May 10, 2012
Companies in the real estate industry with interests in partnerships may be affected by tax changes announced in the 2012 federal budget. These changes may have adverse tax implications for certain types of acquisitions, dispositions and financing arrangements. Companies involved in these types of transactions may, however, be able to take steps to minimize adverse tax consequences resulting from the budget changes.
Partnerships are commonly used in the real estate industry for several reasons, including their flow-through nature and flexibility in structuring transactions. Companies participating in partnership transactions involving real estate should consider whether the budget changes will affect the tax implications of their transactions.
Transactions that could be affected include:
- Acquiring a subsidiary corporation that has an interest in a partnership and amalgamating or winding up the subsidiary with the parent corporation
- Disposing of a partnership interest to a tax-exempt entity (e.g., a pension fund) or a non-resident person, either directly or indirectly as part of a series of transactions
- Non-resident financing of a partnership when the non-resident is a shareholder of a Canadian company that is a partner in the partnership.
This TaxNewsFlash-Canada summarizes the tax changes affecting these transactions. Real estate companies in general (and the people who manage or oversee their tax functions in particular) may want to assess how they may be affected by these rules and consider taking action to mitigate their impact. The Quebec and Saskatchewan provincial budgets for 2012 also included tax measures that may affect the real estate industry — see below for details.
Partnership interest bump denied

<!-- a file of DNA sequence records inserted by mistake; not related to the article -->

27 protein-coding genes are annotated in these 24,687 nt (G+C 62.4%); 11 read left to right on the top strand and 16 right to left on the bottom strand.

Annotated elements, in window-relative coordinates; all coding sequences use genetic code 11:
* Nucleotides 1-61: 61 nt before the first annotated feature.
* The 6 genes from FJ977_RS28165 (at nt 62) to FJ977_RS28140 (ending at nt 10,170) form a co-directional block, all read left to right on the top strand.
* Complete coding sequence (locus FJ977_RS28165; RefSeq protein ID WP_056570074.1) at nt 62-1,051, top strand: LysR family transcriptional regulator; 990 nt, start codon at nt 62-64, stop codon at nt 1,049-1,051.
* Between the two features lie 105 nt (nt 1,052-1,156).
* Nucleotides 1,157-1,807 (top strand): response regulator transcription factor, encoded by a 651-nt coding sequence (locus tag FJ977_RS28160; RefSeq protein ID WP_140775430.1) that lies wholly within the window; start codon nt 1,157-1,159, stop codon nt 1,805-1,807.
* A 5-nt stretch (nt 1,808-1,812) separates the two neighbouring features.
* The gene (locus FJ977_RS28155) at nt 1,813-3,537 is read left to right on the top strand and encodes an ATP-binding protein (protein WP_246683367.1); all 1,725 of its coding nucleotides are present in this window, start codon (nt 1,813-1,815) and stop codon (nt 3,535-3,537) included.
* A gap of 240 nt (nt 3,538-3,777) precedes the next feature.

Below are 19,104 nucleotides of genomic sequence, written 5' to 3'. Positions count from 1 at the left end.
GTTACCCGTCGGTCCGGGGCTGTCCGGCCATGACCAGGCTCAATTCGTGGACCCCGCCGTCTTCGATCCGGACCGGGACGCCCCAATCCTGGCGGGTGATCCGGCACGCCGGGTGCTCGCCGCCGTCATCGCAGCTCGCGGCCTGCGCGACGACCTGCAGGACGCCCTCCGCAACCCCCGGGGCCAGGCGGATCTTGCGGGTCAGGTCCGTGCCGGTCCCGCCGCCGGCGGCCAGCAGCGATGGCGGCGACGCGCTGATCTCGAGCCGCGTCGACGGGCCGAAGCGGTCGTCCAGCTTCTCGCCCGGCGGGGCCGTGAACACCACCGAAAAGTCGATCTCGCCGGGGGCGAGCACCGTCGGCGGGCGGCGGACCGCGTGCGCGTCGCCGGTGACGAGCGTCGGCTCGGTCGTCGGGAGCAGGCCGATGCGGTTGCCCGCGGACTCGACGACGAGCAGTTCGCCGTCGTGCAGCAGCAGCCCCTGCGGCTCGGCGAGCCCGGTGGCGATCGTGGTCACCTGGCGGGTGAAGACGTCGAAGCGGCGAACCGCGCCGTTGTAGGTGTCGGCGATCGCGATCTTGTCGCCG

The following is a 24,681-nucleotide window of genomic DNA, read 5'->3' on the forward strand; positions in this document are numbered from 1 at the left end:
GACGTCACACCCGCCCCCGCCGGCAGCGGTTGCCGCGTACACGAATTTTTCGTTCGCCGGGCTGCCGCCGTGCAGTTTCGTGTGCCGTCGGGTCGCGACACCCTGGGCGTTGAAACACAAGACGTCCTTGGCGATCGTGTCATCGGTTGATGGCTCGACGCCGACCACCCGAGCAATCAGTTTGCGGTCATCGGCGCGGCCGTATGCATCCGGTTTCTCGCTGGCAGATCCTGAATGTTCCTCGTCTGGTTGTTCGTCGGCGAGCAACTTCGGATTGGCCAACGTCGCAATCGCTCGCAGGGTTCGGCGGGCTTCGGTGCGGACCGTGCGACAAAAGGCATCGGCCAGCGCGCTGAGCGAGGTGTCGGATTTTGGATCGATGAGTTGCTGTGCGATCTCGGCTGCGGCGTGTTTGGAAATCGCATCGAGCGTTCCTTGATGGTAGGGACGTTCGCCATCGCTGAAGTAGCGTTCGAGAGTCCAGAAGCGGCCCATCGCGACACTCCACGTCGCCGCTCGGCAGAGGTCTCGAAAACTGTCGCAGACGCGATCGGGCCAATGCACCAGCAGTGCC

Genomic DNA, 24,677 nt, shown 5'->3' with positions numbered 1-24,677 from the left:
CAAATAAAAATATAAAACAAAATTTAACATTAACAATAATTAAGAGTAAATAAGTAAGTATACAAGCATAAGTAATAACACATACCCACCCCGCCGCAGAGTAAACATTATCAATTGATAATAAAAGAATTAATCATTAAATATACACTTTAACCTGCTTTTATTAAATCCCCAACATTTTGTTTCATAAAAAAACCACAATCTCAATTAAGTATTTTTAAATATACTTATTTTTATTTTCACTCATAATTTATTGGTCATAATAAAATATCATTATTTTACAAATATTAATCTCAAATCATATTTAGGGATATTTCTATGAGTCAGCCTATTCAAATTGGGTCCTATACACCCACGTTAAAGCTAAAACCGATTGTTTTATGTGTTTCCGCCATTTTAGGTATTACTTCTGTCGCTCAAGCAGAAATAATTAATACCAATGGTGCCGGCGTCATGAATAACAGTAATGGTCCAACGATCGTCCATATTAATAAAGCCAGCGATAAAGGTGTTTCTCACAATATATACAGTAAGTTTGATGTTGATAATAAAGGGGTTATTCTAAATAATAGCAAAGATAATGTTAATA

A Canadian corporation (the Parent) that has acquired control of another Canadian corporation (the Subsidiary) is permitted to increase the cost base of certain non-depreciable capital property, including a partnership interest, acquired by the Parent on a vertical amalgamation with or wind-up of the Subsidiary.
Before the 2012 federal budget, the Parent may have been able to “bump” the cost base in a partnership that holds ineligible income assets, effectively transferring the purchase price of the shares to the cost of the partnership interest, which could later be disposed. Ineligible income assets would generally include assets that, if sold, could produce income (as distinguished from producing only capital gains), which may include real estate properties under development, bare lands, depreciable property such as buildings and leasehold interests, real estate held in inventory of a business and real estate held for resale.
The budget proposes to deny a bump for a partnership interest to the extent that the accrued gain in the partnership interest is reasonably attributable to the amount by which the fair market value of the ineligible income assets held by the partnership exceeds their cost amount.
The proposed measure would apply to amalgamations that occur, or wind-ups that commence, on or after March 29, 2012, subject to limited grandfathering.
Sale of partnership interest to a tax-exempt or non-resident entity
Income assets held by a partnership are fully taxable on the direct transfer of the partnership interest by a taxpayer to a tax-exempt person so as to prevent the conversion of income gains (including recapture of previously claimed capital cost allowance) into capital gains. Tax-exempt persons include pension funds, non-profit organizations, and Crown corporations. The budget proposes to clarify that this rule applies to dispositions made directly, or indirectly as part of a series of transactions, to tax-exempt persons.
In addition, this measure expands the scope of existing legislation to include dispositions made directly, or indirectly as part of a series of transactions, to non-resident persons. Previously, a taxpayer could have disposed of a partnership interest that holds income assets or depreciable capital property with potential recapture to avoid income inclusions that would be exempt from Canadian income tax in the hands of a non-resident under either domestic law or a tax treaty.
The Department of Finance has proposed to enhance the existing legislation that applies to tax-exempt persons to also apply to the disposition of partnership interests to non-resident persons. That is, gains on income assets and recapture on depreciable capital property, including buildings held by the partnership, will be fully taxable. However, the provisions will not apply to a partnership that continues to carry on business in Canada through a permanent establishment in which all of the partnerships assets are used in Canada. In such cases, the partnership’s income assets would remain within the Canadian income tax net.